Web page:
Your words are spirit, Lord, and they are life.

The law of the Lord is perfect,
  it revives the soul.
The rule of the Lord is to be trusted,
  it gives wisdom to the simple.

Your words are spirit, Lord, and they are life.

The precepts of the Lord are right,
  they gladden the heart.
The command of the Lord is clear,
  it gives light to the eyes.

Your words are spirit, Lord, and they are life.

The fear of the Lord is holy,
  abiding for ever.
The decrees of the Lord are truth
  and all of them just.

Your words are spirit, Lord, and they are life.

May the spoken words of my mouth,
  the thoughts of my heart,
win favour in your sight, O Lord,
  my rescuer, my rock!

Your words are spirit, Lord, and they are life.

Second Reading - 1 Corinthians 12:12-30 ©

You Together Are Christ's body, but Each a Different Part of It

Just as a human body, though it is made up of many parts, is a single unit because all these parts, though many, make one body, so it is with Christ. In the one Spirit we were all baptised, Jews as well as Greeks, slaves as well as citizens, and one Spirit was given to us all to drink.

Nor is the body to be identified with any one of its many parts. If the foot were to say, ‘I am not a hand and so I do not belong to the body’, would that mean that it stopped being part of the body? If the ear were to say, ‘I am not an eye, and so I do not belong to the body’, would that mean that it was not a part of the body? If your whole body was just one eye, how would you hear anything? If it was just one ear, how would you smell anything?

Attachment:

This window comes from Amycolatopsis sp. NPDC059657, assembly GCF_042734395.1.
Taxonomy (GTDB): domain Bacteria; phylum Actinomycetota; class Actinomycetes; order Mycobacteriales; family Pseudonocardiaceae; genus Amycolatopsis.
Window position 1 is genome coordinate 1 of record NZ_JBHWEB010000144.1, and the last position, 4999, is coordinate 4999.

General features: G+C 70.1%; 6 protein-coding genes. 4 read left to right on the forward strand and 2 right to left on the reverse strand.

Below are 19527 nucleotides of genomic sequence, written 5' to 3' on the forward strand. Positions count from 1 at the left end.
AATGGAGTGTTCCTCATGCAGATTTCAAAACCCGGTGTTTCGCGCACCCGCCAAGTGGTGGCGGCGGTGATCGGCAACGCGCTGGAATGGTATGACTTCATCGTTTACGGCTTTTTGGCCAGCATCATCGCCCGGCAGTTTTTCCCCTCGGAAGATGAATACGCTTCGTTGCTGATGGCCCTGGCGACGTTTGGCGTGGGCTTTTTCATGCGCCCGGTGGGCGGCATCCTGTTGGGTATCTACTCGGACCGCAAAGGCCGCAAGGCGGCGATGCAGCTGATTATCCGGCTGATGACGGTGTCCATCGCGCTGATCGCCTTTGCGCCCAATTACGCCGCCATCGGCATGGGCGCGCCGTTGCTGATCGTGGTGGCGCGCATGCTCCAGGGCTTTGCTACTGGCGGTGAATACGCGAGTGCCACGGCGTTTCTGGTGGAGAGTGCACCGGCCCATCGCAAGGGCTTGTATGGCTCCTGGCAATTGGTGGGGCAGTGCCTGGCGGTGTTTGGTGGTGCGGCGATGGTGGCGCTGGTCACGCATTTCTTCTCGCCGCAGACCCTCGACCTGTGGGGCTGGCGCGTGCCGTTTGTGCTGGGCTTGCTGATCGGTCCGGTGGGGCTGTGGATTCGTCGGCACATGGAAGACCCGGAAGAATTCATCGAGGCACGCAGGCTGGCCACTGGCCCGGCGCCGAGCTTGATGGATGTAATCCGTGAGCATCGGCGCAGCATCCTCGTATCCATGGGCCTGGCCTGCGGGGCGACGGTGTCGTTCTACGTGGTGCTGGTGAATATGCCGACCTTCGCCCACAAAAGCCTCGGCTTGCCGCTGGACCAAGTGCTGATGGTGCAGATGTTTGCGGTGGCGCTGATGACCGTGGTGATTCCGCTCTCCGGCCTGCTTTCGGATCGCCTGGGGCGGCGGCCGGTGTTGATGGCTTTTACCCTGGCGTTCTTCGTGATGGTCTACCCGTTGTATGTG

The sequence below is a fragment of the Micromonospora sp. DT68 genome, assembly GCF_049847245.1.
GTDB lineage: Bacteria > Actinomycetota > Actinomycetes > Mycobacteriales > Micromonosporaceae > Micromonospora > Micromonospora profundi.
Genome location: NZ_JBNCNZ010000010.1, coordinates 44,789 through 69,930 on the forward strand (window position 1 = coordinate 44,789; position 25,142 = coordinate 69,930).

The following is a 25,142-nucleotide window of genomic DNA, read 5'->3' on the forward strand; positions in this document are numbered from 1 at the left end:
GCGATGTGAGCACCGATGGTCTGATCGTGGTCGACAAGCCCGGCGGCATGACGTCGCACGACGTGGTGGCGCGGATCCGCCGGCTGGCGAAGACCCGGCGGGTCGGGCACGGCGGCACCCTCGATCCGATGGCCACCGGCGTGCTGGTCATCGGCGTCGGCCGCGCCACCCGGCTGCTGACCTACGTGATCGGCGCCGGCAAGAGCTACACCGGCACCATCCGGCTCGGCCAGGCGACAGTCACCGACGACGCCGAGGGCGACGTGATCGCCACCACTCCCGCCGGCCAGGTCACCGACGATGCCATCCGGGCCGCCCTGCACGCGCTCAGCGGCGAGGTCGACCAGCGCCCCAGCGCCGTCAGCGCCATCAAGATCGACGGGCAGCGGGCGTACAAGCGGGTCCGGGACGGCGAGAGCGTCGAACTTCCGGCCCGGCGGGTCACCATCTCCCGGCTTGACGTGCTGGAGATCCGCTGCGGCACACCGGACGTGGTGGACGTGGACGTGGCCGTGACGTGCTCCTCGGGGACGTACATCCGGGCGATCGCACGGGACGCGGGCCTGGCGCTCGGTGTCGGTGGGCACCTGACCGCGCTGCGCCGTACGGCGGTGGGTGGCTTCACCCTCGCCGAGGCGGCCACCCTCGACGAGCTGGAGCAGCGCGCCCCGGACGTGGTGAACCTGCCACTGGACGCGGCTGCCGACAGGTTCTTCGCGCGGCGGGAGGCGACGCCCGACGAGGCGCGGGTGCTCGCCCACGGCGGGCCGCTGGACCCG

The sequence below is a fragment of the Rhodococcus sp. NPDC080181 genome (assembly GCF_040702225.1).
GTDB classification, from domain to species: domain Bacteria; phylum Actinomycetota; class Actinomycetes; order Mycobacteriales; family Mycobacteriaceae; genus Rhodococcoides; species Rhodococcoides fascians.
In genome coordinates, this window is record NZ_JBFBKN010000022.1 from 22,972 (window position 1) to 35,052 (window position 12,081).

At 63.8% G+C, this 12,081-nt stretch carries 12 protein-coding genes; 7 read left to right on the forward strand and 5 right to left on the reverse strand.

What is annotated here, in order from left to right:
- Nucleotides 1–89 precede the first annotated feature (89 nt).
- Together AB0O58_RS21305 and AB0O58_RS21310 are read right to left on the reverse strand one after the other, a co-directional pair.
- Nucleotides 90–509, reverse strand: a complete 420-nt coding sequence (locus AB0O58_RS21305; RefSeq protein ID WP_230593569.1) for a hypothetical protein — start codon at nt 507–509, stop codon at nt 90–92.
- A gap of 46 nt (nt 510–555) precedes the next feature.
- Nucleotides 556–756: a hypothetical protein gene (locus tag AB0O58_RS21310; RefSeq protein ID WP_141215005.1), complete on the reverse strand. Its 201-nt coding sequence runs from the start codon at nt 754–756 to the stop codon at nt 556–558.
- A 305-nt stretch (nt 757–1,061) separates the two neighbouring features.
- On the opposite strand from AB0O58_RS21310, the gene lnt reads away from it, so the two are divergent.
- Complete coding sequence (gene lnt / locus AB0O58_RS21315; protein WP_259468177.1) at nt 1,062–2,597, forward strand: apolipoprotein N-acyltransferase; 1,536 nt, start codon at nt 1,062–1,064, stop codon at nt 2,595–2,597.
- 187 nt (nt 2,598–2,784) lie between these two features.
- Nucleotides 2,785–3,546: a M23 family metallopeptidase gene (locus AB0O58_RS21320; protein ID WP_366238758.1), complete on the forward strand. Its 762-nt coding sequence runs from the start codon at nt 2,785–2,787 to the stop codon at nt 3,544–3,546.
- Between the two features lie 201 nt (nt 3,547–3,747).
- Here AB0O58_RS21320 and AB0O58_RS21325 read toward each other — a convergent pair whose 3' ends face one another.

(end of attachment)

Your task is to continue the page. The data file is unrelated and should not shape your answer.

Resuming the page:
Instead of that, God put all the separate parts into the body on purpose. If all the parts were the same, how could it be a body? As it is, the parts are many but the body is one. The eye cannot say to the hand, ‘I do not need you’, nor can the head say to the feet, ‘I do not need you.’

What is more, it is precisely the parts of the body that seem to be the weakest which are the indispensable ones; and it is the least honourable parts of the body that we clothe with the greatest care. So our more improper parts get decorated in a way that our more proper parts do not need. God has arranged the body so that more dignity is given to the parts which are without it, and that there may not be disagreements inside the body, but that each part may be equally concerned for all the others. If one part is hurt, all parts are hurt with it. If one part is given special honour, all parts enjoy it.

Now you together are Christ’s body; but each of you is a different part of it. In the Church, God has given the first place to apostles, the second to prophets, the third to teachers; after them, miracles, and after them the gift of healing; helpers, good leaders, those with many languages. Are all of them apostles, or all of them prophets, or all of them teachers? Do they all have the gift of miracles, or all have the gift of healing? Do all speak strange languages, and all interpret them?

Gospel Acclamation – Luke 4:18

Alleluia, alleluia!

The Lord has sent me to bring the good news to the poor,
to proclaim liberty to captives.


Gospel - Luke 1:1-4,4:14-21 ©

'This Text is Being Fulfilled Today Even as You Listen'

Seeing that many others have undertaken to draw up accounts of the events that have taken place among us, exactly as these were handed down to us by those who from the outset were eyewitnesses and ministers of the word, I in my turn, after carefully going over the whole story from the beginning, have decided to write an ordered account for you, Theophilus, so that your Excellency may learn how well founded the teaching is that you have received.

  Jesus, with the power of the Spirit in him, returned to Galilee; and his reputation spread throughout the countryside. He taught in their synagogues and everyone praised him.

He came to Nazareth, where he had been brought up.

The spirit of the Lord has been given to me,
for he has anointed me.
He has sent me to bring the good news to the poor,
to proclaim liberty to captives
and to the blind new sight,
to set the downtrodden free,
to proclaim the Lord’s year of favour.

He then rolled up the scroll, gave it back to the assistant and sat down. And all eyes in the synagogue were fixed on him. Then he began to speak to them, ‘This text is being fulfilled today even as you listen.’

3rd Sunday in Ordinary Time